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Legislatively Speaking
General Assembly ready to convene
 

By Alma Graham, CT State Grange Legislative Director

  JANUARY 5, 2013 --

The Connecticut General Assembly convenes on January 9th in Hartford.  The Connecticut State Grange Legislative Committee will be monitoring bills and presenting testimony when warranted.  Gordon Gibson will again be our voice in Hartford.  His political connections are a valuable asset to the Connecticut State Grange.  He will be talking to Senators and Representatives conveying our opinions on the different bills.  By now bill requests to be brought up during the session have been presented to the legislature by Assembly members.  These will be assigned to various legislative committees for review and action.  Legislative Committees also can present committee bills as the session progresses.

As the bills progress we would hope that Granges would lend their support or objection to the different bills.  The State Grange testimonies at committee hearings are one of the tools with which we convey Grange opinions.  The State Grange Legislative Policy Guide is another tool we use.  This guide will be sent to all of the General Assembly members and Granges.  But, having the individual Community and Pomona Granges add their voices to the different bills really can enforce Grange influence.  This can be done by the Grange itself pending a communication on behalf of their members or by individual members.

You do not have to feel that you need to go to Hartford to voice your opinion.  Writing or contacting your local Senator and Representative can have just as much of an influence.  For some bills we also recommend that you contact the committee chairman and/or members of the committee that is hearing the bill.  When you contact them, please be sure that you clearly communicate which bill you are referring to and then state your opinion.  Incorporate your reasons for your opinions as well.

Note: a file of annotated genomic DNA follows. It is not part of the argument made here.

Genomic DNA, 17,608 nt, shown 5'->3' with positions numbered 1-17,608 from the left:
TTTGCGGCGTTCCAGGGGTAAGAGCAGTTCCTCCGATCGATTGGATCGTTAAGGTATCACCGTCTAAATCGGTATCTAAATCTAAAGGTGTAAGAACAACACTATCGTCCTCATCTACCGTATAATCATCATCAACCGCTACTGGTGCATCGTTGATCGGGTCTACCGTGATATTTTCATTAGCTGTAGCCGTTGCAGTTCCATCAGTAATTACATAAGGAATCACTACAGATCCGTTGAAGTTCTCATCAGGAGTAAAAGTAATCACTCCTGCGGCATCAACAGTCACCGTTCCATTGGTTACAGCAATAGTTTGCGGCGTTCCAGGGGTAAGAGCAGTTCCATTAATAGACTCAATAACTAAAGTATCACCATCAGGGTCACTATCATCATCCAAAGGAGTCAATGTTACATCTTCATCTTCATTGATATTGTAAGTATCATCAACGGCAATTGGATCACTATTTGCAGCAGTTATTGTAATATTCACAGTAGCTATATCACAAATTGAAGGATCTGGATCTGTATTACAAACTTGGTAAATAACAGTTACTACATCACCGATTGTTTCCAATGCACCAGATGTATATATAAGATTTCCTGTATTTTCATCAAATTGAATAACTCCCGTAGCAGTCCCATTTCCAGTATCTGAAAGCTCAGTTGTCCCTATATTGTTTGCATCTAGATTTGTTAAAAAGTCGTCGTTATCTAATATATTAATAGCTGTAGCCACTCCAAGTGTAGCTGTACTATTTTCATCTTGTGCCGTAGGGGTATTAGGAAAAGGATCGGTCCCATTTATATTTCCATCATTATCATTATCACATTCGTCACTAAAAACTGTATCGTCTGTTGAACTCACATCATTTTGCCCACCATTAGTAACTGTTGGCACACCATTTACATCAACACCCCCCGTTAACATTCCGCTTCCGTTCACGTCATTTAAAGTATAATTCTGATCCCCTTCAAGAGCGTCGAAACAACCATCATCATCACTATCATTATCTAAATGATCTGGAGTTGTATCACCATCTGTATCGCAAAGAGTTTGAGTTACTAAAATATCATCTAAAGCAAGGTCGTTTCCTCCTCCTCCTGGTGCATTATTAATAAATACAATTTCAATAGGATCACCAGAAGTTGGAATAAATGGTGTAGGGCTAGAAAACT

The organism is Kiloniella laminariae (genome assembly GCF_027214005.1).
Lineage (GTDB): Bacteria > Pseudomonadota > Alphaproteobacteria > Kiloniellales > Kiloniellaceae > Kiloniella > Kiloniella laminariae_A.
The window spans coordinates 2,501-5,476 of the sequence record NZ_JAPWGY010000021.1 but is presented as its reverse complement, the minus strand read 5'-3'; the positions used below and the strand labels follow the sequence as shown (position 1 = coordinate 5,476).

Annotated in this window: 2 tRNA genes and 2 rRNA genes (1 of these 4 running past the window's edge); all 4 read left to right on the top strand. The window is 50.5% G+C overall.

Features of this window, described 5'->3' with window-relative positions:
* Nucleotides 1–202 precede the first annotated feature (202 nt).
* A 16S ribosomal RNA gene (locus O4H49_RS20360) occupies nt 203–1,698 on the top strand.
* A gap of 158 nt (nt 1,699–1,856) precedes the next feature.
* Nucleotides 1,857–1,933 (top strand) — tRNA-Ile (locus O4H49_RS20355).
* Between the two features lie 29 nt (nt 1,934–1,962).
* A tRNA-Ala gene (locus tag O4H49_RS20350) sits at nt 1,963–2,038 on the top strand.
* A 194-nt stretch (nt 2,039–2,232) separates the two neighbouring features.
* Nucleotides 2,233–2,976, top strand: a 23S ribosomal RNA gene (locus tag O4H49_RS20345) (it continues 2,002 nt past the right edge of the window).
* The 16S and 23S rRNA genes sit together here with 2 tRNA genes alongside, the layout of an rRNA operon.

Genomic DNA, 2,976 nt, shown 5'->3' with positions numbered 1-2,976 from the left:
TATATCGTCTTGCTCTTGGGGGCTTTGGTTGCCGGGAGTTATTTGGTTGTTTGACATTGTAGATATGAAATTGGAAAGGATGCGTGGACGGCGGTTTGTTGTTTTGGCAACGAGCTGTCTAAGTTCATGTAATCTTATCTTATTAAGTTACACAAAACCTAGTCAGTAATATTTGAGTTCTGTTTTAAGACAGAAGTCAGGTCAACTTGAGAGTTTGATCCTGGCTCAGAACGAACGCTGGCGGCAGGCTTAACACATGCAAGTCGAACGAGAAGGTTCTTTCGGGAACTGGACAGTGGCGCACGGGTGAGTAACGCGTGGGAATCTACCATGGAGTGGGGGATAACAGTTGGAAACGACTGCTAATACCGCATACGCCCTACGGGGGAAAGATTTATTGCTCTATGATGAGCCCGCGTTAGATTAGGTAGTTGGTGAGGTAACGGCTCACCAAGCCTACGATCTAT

On the Federal level, we are still waiting on the Farm Bill.  (I am assuming that the Federal Legislators did not act on this before the end of December).  If this bill was not acted on by the end of December, milk and dairy product subsidies will have to come to an end.  This sets a minimum wholesale price for milk.  Several conservation programs will be frozen.  The extension passed before the end of December, but we still need to have the farm bills finalized so farmers can determine their crops for the next growing season.  Remember that the farm bill is the Farm and Food Nutrition Bill.l  Only about 20 percent is for the farm side.  The rest is for food nutritional programs such as the school lunch program and SNAP, which was previously known as Food Stamps.

If you would like to be more involved with the activity in the General Assembly, email me at legislative@CTStateGrange.org and ask to be placed on our legislative action list.  We will send out emails to concerned members when issues arise that need immediate action.

 
 
 

 
     
     
       
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